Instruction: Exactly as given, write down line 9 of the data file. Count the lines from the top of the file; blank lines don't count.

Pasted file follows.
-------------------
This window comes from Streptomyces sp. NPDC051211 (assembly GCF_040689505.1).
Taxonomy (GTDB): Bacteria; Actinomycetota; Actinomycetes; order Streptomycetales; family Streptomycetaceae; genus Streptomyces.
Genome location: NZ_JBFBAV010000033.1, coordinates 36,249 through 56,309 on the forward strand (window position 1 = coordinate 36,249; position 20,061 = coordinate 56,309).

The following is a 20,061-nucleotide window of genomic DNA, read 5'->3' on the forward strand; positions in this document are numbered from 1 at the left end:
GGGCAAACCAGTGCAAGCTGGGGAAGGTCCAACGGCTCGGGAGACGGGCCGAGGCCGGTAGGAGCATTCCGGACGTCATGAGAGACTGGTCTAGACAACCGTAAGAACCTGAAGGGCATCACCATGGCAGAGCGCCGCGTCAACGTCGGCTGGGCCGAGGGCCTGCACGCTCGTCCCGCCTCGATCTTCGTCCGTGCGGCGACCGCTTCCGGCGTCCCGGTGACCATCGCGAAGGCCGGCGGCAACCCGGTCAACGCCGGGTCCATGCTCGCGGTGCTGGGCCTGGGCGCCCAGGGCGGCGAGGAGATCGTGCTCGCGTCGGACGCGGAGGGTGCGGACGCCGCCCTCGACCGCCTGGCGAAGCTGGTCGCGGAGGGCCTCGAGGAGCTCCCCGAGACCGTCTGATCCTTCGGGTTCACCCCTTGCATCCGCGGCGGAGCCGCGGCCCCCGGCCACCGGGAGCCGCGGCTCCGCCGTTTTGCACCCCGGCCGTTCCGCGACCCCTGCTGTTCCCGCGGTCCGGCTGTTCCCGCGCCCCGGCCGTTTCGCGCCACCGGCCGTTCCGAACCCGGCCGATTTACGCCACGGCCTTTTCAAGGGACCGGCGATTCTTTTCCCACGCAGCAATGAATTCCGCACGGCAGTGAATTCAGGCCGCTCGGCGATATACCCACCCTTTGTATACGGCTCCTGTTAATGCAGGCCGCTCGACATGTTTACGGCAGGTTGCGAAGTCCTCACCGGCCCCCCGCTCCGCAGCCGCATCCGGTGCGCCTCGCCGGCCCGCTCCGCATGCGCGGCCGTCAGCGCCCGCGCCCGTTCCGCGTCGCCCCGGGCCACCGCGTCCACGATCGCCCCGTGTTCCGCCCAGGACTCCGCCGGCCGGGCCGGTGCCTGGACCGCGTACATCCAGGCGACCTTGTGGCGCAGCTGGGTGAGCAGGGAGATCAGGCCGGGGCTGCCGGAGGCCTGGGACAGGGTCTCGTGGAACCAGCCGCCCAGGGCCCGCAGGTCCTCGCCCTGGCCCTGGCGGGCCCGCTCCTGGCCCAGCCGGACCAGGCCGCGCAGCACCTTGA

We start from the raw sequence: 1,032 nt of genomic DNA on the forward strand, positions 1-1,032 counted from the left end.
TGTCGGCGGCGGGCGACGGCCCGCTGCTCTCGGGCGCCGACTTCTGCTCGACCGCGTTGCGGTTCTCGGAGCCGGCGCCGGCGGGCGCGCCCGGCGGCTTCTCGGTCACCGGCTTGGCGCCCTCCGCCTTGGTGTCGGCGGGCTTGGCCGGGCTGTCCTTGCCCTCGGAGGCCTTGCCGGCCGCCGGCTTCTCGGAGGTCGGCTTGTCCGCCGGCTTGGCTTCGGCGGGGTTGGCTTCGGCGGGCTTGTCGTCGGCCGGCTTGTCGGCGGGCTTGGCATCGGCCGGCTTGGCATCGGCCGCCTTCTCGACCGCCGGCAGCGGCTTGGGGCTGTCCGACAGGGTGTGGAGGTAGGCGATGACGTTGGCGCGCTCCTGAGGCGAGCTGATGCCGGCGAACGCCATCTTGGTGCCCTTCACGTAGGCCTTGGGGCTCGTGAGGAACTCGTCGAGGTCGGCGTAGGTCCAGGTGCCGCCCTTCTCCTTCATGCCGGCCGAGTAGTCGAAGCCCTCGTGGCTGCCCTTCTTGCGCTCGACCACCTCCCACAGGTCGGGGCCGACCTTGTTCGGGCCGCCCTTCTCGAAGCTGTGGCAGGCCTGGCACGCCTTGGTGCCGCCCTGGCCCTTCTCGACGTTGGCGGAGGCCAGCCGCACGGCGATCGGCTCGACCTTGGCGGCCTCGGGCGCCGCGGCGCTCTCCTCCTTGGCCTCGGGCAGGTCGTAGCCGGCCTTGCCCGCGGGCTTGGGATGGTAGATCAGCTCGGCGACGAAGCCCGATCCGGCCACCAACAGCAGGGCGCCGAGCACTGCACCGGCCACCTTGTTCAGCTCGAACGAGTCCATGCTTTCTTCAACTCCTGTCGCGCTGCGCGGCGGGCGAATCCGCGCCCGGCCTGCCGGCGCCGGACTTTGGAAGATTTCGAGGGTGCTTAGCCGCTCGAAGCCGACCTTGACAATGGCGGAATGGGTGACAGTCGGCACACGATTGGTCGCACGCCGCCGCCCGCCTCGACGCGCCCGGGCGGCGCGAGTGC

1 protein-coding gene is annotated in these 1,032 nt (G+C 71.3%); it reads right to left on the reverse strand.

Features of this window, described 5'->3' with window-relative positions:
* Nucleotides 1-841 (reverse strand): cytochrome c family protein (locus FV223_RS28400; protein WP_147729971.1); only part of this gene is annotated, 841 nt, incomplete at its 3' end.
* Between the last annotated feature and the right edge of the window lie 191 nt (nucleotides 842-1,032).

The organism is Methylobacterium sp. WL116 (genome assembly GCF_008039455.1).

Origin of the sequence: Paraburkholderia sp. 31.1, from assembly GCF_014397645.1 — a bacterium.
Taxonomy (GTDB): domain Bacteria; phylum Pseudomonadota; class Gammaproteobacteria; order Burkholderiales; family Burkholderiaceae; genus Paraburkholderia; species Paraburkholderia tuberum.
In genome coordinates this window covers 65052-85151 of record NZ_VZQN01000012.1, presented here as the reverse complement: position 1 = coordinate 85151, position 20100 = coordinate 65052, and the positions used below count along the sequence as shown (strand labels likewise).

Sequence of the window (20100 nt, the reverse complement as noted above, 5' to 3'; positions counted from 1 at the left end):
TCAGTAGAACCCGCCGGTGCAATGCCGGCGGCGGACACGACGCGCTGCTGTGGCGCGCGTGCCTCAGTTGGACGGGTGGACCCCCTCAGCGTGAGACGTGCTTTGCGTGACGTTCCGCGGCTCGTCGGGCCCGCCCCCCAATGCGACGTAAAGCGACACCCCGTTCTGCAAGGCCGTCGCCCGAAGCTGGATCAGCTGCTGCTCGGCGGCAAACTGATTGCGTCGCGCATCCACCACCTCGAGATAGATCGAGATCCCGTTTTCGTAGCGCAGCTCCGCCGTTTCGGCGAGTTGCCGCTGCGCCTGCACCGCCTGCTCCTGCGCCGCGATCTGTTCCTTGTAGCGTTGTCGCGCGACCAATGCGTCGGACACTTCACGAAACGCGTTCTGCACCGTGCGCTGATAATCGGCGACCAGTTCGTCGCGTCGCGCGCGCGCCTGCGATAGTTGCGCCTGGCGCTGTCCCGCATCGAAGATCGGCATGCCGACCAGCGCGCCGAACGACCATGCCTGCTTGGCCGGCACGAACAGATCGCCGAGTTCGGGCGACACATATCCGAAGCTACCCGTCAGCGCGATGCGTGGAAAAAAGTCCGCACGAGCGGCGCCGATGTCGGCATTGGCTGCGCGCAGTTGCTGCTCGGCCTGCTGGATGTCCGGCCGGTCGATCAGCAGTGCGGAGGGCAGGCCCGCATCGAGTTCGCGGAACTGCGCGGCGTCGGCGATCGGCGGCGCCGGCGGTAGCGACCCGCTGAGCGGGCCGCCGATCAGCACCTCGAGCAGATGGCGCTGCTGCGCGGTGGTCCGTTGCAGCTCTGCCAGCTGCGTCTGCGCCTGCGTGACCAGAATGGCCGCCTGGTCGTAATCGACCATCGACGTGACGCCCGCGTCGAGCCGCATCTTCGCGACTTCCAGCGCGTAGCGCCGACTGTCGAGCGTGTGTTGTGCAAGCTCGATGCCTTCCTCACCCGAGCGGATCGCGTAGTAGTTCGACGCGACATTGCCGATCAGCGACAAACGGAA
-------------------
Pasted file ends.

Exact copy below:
Features of this window, described 5'->3' with window-relative positions: